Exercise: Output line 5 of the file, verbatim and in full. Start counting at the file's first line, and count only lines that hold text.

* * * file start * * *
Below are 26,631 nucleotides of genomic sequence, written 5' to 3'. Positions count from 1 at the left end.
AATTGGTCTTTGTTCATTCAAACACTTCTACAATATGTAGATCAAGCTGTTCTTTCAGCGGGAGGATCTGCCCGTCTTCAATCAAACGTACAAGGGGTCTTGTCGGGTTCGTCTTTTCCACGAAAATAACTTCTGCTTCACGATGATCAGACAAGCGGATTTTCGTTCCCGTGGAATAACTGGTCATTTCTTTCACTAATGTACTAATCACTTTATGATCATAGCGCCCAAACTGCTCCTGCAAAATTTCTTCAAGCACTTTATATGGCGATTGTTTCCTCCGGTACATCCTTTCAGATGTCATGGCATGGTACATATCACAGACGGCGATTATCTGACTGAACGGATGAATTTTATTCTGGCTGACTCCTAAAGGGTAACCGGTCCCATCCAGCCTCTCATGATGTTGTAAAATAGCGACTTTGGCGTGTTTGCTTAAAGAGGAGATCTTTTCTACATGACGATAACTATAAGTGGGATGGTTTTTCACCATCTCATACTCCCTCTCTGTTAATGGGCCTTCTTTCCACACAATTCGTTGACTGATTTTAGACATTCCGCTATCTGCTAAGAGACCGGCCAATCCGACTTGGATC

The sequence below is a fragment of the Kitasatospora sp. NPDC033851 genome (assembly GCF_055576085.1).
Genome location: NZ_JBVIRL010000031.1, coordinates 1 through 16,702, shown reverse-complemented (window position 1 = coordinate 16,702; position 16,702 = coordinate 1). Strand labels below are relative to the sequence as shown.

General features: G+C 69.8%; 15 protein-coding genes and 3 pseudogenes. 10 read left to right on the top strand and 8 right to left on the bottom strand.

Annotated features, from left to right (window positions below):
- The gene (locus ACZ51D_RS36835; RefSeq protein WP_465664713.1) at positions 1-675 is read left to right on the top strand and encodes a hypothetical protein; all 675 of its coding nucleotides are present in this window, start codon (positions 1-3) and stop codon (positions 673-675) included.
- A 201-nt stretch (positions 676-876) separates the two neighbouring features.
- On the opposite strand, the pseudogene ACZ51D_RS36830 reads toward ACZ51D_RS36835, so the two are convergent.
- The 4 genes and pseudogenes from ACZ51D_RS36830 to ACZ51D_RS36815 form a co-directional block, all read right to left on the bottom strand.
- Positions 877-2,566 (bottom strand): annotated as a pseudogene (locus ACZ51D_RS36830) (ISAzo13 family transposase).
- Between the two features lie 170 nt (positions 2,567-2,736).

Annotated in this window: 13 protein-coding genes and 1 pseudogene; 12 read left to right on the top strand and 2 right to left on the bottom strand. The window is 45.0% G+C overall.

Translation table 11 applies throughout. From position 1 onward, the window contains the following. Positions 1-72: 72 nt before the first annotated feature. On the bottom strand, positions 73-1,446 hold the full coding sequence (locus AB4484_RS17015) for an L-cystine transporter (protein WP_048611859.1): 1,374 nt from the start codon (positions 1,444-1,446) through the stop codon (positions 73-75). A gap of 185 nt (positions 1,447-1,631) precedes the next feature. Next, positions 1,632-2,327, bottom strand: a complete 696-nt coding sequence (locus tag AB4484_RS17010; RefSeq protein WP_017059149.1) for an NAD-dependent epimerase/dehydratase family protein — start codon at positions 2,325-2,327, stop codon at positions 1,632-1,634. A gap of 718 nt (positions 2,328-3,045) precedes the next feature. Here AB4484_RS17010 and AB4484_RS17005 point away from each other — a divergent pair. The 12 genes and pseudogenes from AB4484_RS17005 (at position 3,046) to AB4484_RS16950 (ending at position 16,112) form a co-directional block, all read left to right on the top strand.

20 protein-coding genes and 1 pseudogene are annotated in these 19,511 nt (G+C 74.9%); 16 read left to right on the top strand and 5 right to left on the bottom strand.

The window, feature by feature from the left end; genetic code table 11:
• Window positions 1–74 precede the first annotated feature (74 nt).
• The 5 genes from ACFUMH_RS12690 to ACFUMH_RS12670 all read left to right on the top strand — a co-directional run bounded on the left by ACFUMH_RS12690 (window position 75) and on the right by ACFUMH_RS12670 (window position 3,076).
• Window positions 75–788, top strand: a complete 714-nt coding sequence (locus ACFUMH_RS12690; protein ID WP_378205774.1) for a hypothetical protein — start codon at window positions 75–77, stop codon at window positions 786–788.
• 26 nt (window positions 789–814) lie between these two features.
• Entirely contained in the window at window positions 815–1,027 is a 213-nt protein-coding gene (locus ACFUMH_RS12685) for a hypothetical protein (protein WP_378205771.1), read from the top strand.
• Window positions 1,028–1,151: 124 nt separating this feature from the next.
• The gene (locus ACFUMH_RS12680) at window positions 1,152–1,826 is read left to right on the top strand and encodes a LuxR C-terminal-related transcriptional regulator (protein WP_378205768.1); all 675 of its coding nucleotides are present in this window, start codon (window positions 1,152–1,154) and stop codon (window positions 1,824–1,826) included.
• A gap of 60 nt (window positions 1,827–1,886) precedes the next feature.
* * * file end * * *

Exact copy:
General features: G+C 69.8%; 15 protein-coding genes and 3 pseudogenes. 10 read left to right on the top strand and 8 right to left on the bottom strand.